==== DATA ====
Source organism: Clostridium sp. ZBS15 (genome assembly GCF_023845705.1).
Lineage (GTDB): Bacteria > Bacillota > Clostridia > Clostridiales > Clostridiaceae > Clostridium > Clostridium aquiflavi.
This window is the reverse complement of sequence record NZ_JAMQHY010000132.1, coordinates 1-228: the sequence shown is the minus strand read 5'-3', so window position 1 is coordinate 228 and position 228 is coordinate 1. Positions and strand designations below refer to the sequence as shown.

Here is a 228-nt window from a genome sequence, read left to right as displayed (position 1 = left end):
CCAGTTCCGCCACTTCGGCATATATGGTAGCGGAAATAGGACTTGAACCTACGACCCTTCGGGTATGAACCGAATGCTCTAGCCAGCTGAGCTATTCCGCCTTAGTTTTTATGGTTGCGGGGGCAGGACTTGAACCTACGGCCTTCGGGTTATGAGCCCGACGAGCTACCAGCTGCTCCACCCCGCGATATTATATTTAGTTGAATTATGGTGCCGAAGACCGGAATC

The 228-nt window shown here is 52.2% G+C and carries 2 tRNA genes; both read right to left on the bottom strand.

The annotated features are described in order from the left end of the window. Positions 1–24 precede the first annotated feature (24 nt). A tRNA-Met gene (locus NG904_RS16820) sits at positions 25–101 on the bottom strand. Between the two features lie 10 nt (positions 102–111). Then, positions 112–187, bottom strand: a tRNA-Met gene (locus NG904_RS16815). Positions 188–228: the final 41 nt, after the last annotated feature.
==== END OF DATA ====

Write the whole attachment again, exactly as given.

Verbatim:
Source organism: Clostridium sp. ZBS15 (genome assembly GCF_023845705.1).
Lineage (GTDB): Bacteria > Bacillota > Clostridia > Clostridiales > Clostridiaceae > Clostridium > Clostridium aquiflavi.
This window is the reverse complement of sequence record NZ_JAMQHY010000132.1, coordinates 1-228: the sequence shown is the minus strand read 5'-3', so window position 1 is coordinate 228 and position 228 is coordinate 1. Positions and strand designations below refer to the sequence as shown.

Here is a 228-nt window from a genome sequence, read left to right as displayed (position 1 = left end):
CCAGTTCCGCCACTTCGGCATATATGGTAGCGGAAATAGGACTTGAACCTACGACCCTTCGGGTATGAACCGAATGCTCTAGCCAGCTGAGCTATTCCGCCTTAGTTTTTATGGTTGCGGGGGCAGGACTTGAACCTACGGCCTTCGGGTTATGAGCCCGACGAGCTACCAGCTGCTCCACCCCGCGATATTATATTTAGTTGAATTATGGTGCCGAAGACCGGAATC

The 228-nt window shown here is 52.2% G+C and carries 2 tRNA genes; both read right to left on the bottom strand.

The annotated features are described in order from the left end of the window. Positions 1–24 precede the first annotated feature (24 nt). A tRNA-Met gene (locus NG904_RS16820) sits at positions 25–101 on the bottom strand. Between the two features lie 10 nt (positions 102–111). Then, positions 112–187, bottom strand: a tRNA-Met gene (locus NG904_RS16815). Positions 188–228: the final 41 nt, after the last annotated feature.